Pissin' in the WindThis issue I want to talk about plumbinglessness. I don't want to talk about individual plumbinglessness but since I can't spend an entire "column" talking about collective plumbinglessness, because I don't know that much about it, I will talk about something closely related to individual plumbinglessness. Namely, the subject of Mark Sidran having relieved himself inappropriately.
Now I don't really want to single Sidran out for this sort of discussion. I want to include prosecutors, and lawyers who have been prosecutors, like oh, I don't know, maybe Henry Hyde, Asa Hutchinson, or that Hamilton Ham-Burger creep that was always sneering at Perry Mason. But on my way to including them I'd like to make an example of Sidran, in obedience to the Silver Rule (Do Unto Others As They Do.)
Let's look at the record. Mark Sidran is a lawyer. Therefore he has a college degree. Therefore the facts indicate that Mark Sidran has been a college freshperson.
At this point, Mr. Sidran might, if he were honorable, immediately confess that he has relieved himself inappropriately.
Or, he might not. But I ask you, the reader, to use your common sense! Not only are talking here about a lawyer who has been a college freshman, but one who has a clear motivation to lie, until now, about having relieved himself inappropriately, because he prosecutes other people for doing so. But let me suppose that you are not ready yet to accept that Mr. Sidran relieved himself inappropriately during the time that he was a college freshman, in spite of the overwhelming proof based on circumstantial evidence, guilt by association, logical surmise, and that fact that over and over again I have been talking about Sidran relieving himself inappropriately. In that case, let me remind you that we do not have to establish any one instance of inappropriate relief on Sidran's part in order to prove our case. It is enough to convince you that he has committed this act on at least one occasion, without actually having to specify that occasion.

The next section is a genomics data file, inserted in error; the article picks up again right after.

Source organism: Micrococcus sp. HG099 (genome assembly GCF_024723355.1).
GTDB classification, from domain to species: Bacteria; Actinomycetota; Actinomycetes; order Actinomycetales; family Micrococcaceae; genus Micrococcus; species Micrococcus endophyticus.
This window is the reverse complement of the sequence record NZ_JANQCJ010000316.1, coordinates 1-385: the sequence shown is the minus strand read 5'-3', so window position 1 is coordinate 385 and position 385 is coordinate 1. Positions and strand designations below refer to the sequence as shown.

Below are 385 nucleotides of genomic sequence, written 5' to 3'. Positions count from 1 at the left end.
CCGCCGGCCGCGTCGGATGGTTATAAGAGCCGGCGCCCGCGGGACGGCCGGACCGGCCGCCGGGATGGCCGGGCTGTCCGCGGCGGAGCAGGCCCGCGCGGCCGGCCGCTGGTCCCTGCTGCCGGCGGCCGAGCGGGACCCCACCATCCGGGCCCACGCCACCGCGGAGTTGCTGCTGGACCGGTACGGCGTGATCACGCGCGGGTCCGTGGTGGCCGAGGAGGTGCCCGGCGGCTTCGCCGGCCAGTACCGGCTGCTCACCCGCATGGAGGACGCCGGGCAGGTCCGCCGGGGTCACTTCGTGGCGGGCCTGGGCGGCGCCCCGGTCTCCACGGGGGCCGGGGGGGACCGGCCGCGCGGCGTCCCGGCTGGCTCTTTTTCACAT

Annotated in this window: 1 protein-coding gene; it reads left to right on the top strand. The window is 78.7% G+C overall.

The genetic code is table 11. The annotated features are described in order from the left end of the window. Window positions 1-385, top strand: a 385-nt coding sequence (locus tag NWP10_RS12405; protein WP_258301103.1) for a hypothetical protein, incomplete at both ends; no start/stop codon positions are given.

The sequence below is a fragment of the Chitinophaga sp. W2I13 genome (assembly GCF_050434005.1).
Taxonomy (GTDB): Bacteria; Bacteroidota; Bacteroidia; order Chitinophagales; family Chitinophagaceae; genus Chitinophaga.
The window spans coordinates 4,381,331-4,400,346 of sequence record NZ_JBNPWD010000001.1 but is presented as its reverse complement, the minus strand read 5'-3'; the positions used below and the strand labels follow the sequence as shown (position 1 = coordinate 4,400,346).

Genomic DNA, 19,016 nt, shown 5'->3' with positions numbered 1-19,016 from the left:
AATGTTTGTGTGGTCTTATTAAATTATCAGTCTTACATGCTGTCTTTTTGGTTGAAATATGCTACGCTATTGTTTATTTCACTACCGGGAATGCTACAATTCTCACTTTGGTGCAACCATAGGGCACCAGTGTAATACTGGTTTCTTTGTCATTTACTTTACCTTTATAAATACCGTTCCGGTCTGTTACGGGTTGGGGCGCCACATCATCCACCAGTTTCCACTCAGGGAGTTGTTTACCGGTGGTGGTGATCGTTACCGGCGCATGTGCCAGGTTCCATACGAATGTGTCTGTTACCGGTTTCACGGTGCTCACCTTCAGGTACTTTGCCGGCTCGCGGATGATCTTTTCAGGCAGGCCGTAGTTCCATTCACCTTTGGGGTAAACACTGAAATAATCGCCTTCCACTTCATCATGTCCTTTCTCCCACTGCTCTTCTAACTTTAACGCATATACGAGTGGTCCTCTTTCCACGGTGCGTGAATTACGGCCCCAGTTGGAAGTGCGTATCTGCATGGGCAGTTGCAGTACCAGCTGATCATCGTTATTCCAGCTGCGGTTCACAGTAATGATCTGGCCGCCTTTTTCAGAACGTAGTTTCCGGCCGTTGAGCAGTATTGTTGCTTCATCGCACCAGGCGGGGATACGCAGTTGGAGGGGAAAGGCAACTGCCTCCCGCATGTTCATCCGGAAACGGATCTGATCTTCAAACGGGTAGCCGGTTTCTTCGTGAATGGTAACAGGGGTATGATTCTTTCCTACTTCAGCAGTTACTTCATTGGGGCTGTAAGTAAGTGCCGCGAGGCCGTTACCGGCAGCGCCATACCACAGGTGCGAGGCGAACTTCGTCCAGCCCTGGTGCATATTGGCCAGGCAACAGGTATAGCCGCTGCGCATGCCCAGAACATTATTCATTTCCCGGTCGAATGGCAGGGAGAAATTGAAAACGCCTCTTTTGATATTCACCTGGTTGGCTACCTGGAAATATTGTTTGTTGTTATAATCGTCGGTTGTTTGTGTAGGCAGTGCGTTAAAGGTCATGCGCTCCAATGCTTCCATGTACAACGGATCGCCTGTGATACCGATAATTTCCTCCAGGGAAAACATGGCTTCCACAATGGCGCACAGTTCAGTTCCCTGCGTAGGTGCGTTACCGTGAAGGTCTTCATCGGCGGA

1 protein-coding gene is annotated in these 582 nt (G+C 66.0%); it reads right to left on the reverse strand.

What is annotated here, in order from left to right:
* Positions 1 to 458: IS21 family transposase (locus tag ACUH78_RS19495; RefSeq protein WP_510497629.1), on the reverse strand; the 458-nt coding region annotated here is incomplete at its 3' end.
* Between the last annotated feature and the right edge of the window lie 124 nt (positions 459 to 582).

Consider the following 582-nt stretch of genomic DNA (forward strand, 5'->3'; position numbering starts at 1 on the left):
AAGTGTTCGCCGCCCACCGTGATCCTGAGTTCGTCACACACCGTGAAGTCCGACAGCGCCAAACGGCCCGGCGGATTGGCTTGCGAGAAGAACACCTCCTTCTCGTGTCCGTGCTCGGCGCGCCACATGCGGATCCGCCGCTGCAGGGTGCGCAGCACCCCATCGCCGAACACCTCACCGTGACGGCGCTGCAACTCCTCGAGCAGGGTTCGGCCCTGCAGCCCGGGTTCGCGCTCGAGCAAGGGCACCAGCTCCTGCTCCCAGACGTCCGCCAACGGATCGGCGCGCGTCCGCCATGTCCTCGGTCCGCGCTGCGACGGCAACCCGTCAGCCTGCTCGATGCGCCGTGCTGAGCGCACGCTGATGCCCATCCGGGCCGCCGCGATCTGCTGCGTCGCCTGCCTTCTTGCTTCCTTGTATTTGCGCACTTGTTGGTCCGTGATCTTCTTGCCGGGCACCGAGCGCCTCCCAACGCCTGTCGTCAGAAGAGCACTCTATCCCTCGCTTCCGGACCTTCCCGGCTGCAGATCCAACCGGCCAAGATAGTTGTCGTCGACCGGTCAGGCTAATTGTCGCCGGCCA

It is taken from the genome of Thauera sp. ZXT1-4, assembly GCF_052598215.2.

I'd like to continue this discussion until you have all agreed with me in order to make me stop, but my space is up. Therefore I simply will remind you, my reader, of your wisdom, and encourage you to look deeply into this matter as you have always done in the past. And having looked deeply, come to know, deep in your hearts, that Mr. Sidran has relieved himself inappropriately. So let's talk about collective plumbinglessness. The first thing that I learned about this when I started studying it last night is that at one time all of Peoplekind were plumbingless.
In fact, the word `plumbing' is Latin for `Lead-Pipes-R-Us', and there was no plumbing at all until the Dawn of the Lead Age, which in turn had to wait until about twelve hours after the Twilight of the Get the Lead Out Age. So there was a long time, before that, that people had to relieve themselves inappropriately, for eons.
Even after there was plumbing it might have been better if there weren't. Science now knows that the widespread use of lead pipes causes guys to wear dresses, have sex with their sisters, sleep with horses, and , eventually, to allow their cities to be overrun by Swedes, Norwegians, Finns, and Canadians. Not that there's anything wrong with that.
In fact Swedes and Norwegians did overrun the main city of the Latins whom I mentioned above, but unlike certain patronymic precursors of Henry Hyde, who had previously overrun it, they stayed (and he has had the gaul to complain about that?)
Well, anyway, one thing lead to another (Get it? Ha, ha: `lead to'!) and pretty soon no-one trusted plumbing anymore. So even though there was still plenty of lead to go around, everybody went back to doing it in the river for about a thousand years.
Why did they stop? Was it because some prosecutor stepped in and said, look here, these Dark Ages must end or you are all going to jail!? Or was it because people started to get the idea that plumbing was a good public investment after all?
Yes, it was. And there are still other good public investments that may yet be made.
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